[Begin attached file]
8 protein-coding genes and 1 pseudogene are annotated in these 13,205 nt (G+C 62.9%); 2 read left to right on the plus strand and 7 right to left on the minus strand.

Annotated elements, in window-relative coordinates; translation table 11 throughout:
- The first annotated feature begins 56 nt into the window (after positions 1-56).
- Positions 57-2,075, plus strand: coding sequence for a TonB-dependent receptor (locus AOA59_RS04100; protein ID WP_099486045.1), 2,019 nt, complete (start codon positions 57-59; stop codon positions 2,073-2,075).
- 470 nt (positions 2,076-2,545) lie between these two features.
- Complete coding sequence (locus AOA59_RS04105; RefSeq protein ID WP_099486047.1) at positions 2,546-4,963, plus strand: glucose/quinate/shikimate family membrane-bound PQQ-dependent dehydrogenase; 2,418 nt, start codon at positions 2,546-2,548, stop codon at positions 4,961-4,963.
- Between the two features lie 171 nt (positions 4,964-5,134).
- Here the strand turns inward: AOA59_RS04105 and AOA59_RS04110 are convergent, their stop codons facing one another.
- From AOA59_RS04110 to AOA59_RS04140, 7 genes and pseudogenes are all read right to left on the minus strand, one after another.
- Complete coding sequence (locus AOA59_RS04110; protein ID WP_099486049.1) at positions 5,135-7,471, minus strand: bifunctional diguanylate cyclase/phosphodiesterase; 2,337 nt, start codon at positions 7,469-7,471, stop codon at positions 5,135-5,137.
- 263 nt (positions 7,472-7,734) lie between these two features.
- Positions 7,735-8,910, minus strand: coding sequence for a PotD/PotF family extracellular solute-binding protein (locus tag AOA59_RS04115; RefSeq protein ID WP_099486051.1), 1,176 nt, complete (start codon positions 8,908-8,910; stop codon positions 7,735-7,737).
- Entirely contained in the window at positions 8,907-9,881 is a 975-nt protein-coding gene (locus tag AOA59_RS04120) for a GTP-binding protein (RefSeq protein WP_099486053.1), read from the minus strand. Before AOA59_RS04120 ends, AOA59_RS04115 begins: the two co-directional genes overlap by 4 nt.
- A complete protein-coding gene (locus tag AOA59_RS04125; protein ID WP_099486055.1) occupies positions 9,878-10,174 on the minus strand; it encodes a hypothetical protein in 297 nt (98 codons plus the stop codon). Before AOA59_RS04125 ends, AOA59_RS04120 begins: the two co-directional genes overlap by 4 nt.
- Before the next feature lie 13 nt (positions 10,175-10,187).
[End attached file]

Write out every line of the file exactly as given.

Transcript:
8 protein-coding genes and 1 pseudogene are annotated in these 13,205 nt (G+C 62.9%); 2 read left to right on the plus strand and 7 right to left on the minus strand.

Annotated elements, in window-relative coordinates; translation table 11 throughout:
- The first annotated feature begins 56 nt into the window (after positions 1-56).
- Positions 57-2,075, plus strand: coding sequence for a TonB-dependent receptor (locus AOA59_RS04100; protein ID WP_099486045.1), 2,019 nt, complete (start codon positions 57-59; stop codon positions 2,073-2,075).
- 470 nt (positions 2,076-2,545) lie between these two features.
- Complete coding sequence (locus AOA59_RS04105; RefSeq protein ID WP_099486047.1) at positions 2,546-4,963, plus strand: glucose/quinate/shikimate family membrane-bound PQQ-dependent dehydrogenase; 2,418 nt, start codon at positions 2,546-2,548, stop codon at positions 4,961-4,963.
- Between the two features lie 171 nt (positions 4,964-5,134).
- Here the strand turns inward: AOA59_RS04105 and AOA59_RS04110 are convergent, their stop codons facing one another.
- From AOA59_RS04110 to AOA59_RS04140, 7 genes and pseudogenes are all read right to left on the minus strand, one after another.
- Complete coding sequence (locus AOA59_RS04110; protein ID WP_099486049.1) at positions 5,135-7,471, minus strand: bifunctional diguanylate cyclase/phosphodiesterase; 2,337 nt, start codon at positions 7,469-7,471, stop codon at positions 5,135-5,137.
- 263 nt (positions 7,472-7,734) lie between these two features.
- Positions 7,735-8,910, minus strand: coding sequence for a PotD/PotF family extracellular solute-binding protein (locus tag AOA59_RS04115; RefSeq protein ID WP_099486051.1), 1,176 nt, complete (start codon positions 8,908-8,910; stop codon positions 7,735-7,737).
- Entirely contained in the window at positions 8,907-9,881 is a 975-nt protein-coding gene (locus tag AOA59_RS04120) for a GTP-binding protein (RefSeq protein WP_099486053.1), read from the minus strand. Before AOA59_RS04120 ends, AOA59_RS04115 begins: the two co-directional genes overlap by 4 nt.
- A complete protein-coding gene (locus tag AOA59_RS04125; protein ID WP_099486055.1) occupies positions 9,878-10,174 on the minus strand; it encodes a hypothetical protein in 297 nt (98 codons plus the stop codon). Before AOA59_RS04125 ends, AOA59_RS04120 begins: the two co-directional genes overlap by 4 nt.
- Before the next feature lie 13 nt (positions 10,175-10,187).